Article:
HOW TO MAKE YOUR FOOD GO FURTHER
Ever wondered how to get more out of your groceries? With small meaningful changes and some sensible planning, you can make your budget go further and help battle the global food waste problem at the same time.
WHY IS REDUCING FOOD WASTE SO IMPORTANT?
The food waste problem exists throughout the entire supply chain including rejected (‘wonky’) crops and unequal global distribution of food. However according to the food sharing app, Olio, it’s estimated that an average UK family will throw away 22% of their weekly grocery shop. This could equate to a wasted £730 per year!
The negative environmental impact comes not only from the wasted resources used to grow the food but crucially the harmful greenhouse gas methane which is produced when food waste decomposes anaerobically in landfill.
Reducing the global food waste problem by 50% by 2030 is part of the UN’s list of sustainable development goals showing it’s a top priority.
We already produce enough food to feed every person across the globe. However due to poor crop management in developing nations and wasteful practices many still go hungry.
According to the FAO, ⅓ of food produced globally for human consumption is lost or wasted. Or 1.3 billion tonnes per year!
Understanding expiry dates
Before we dive into practical tips to reduce food waste and make your food go further it’s super helpful to understand what expiry dates on our groceries really mean. Best before: the date after which the product will reduce in quality regarding taste or appearance but is unlikely to be unsafe to eat. Use your best judgement to assess the quality of products after this date - if it’s fresh produce, has it changed in appearance, does it smell fresh, is it still firm? Often found on dry goods but the use on fresh fruit and vegetables is becoming less popular. Use by: the date after which you should not consume the product due to food safety risks. Do not cook or freeze food past the use by date even if they appear fine. Often found on dairy products and meats.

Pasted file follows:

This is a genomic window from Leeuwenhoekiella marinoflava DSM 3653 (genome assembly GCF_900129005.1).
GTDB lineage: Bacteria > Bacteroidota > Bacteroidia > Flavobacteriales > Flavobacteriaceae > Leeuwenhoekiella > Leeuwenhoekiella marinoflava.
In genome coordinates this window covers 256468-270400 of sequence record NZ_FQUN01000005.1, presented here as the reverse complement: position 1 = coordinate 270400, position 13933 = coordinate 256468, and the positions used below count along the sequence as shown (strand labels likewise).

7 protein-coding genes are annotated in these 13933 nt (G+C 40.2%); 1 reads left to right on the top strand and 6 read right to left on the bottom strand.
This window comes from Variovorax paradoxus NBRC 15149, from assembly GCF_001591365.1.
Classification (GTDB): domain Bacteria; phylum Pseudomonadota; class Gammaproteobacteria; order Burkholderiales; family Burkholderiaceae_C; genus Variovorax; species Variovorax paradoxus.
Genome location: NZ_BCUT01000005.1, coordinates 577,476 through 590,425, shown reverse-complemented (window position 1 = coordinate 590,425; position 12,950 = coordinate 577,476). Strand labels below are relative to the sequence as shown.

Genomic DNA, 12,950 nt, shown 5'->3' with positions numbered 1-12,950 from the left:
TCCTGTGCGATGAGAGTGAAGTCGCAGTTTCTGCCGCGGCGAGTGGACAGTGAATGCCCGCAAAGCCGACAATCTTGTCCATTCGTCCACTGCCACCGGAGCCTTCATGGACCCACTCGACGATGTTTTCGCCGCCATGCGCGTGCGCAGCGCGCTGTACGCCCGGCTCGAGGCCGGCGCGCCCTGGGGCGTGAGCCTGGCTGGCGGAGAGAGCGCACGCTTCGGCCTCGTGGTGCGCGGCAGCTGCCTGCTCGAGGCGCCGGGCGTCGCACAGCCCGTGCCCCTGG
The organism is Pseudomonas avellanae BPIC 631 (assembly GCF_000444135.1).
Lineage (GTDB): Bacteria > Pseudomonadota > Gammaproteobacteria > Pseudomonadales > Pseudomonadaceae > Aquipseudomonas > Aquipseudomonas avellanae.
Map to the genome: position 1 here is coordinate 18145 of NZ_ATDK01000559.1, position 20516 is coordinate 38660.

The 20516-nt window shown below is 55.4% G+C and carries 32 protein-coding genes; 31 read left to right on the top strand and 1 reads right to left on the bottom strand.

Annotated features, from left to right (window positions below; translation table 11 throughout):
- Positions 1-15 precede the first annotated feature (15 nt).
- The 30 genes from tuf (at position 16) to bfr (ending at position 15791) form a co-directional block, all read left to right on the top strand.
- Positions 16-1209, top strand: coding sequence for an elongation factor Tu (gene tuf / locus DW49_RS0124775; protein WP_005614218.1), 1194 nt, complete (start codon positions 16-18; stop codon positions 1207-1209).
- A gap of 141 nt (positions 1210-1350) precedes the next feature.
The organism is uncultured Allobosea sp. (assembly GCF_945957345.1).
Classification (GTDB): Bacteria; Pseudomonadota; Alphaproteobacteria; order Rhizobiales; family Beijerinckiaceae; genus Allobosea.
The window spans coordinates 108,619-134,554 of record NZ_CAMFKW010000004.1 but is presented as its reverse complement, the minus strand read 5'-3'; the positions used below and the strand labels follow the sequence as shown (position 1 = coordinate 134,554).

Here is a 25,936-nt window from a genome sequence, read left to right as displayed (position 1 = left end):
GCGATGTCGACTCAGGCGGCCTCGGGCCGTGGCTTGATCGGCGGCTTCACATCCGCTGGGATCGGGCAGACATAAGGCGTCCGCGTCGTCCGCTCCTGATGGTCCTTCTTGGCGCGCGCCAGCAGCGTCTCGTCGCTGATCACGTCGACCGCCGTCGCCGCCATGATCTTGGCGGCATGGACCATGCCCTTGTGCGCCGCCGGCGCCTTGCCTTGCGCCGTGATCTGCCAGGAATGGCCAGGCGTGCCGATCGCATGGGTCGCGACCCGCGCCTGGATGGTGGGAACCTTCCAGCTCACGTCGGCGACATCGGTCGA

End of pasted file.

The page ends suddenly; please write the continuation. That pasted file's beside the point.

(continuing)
HOW CAN WE HELP?
Whilst it seems a problem too huge to tackle there are practical changes we can make much closer to home to make a difference. According to Love Food Hate Waste in most developed countries, over half of all food waste takes place in the home. There are small simple changes we can all make to help the cause. Starting with using up more of the food we do buy!
1. Use more of the plant!
As with many problems, prevention is better than cure. Using more of the plant than you usually would automatically creates less parts to be wasted.
Cauliflower leaves are absolutely edible. Roast with a drizzle of olive oil and sprinkle of seasoning.
Carrot tops can be whizzed into pesto.
Wilt beetroot leaves like chard or spinach
Broccoli stems can be eaten in the same way as the florets. Steam until tender or roast with other root veg.
Add stalks of fresh herbs into pesto, cook into broths for extra flavour or chop finely into pasta sauces.